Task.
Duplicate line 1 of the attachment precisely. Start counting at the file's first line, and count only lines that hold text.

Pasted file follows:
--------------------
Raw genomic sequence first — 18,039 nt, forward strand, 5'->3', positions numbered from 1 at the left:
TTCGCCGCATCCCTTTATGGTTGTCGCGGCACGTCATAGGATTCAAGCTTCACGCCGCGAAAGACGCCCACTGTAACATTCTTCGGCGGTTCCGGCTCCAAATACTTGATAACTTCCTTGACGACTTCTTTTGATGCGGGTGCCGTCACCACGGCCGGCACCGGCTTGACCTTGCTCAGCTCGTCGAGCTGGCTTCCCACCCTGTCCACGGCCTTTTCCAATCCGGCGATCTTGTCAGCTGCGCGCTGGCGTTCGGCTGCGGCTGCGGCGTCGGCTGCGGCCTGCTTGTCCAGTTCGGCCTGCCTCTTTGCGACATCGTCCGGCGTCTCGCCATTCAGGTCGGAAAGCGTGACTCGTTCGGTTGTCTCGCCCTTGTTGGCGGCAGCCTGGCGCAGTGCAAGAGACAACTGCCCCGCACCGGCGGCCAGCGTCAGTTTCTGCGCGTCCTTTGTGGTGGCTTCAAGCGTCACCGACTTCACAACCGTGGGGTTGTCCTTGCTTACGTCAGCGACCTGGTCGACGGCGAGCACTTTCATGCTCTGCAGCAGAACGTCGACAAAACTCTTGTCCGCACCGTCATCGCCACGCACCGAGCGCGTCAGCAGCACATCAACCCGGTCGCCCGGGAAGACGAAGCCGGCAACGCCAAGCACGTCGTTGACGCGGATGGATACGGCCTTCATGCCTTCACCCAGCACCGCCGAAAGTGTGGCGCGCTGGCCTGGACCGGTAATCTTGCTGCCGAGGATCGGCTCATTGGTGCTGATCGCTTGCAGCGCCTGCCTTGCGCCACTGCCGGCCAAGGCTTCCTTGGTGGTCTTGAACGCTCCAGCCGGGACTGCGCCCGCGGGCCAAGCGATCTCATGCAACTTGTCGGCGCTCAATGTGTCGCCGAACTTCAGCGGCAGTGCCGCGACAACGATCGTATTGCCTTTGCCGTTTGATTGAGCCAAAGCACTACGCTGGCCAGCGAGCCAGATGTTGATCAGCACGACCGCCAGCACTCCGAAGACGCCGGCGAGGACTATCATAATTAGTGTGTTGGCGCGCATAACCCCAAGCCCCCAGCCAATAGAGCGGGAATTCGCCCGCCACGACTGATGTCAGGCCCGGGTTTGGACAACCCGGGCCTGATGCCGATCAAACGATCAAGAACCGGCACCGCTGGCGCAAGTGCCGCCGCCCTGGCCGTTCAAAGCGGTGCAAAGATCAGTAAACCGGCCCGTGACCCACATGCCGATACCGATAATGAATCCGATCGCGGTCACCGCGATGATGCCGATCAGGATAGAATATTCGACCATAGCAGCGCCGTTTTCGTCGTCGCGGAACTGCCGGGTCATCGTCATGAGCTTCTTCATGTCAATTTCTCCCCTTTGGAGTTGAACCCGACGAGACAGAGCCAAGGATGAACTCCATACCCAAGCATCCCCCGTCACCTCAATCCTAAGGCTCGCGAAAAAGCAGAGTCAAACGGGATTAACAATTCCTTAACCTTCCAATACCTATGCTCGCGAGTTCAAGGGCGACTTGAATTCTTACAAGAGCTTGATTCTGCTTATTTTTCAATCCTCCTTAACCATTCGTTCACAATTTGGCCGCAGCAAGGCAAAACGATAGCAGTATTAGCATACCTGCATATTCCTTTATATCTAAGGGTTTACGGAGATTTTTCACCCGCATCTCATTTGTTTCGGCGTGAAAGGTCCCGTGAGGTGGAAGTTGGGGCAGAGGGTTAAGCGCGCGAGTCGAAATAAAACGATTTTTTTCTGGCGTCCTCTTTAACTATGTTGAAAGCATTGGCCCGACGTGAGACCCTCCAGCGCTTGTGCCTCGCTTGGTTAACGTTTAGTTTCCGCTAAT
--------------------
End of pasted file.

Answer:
Raw genomic sequence first — 18,039 nt, forward strand, 5'->3', positions numbered from 1 at the left: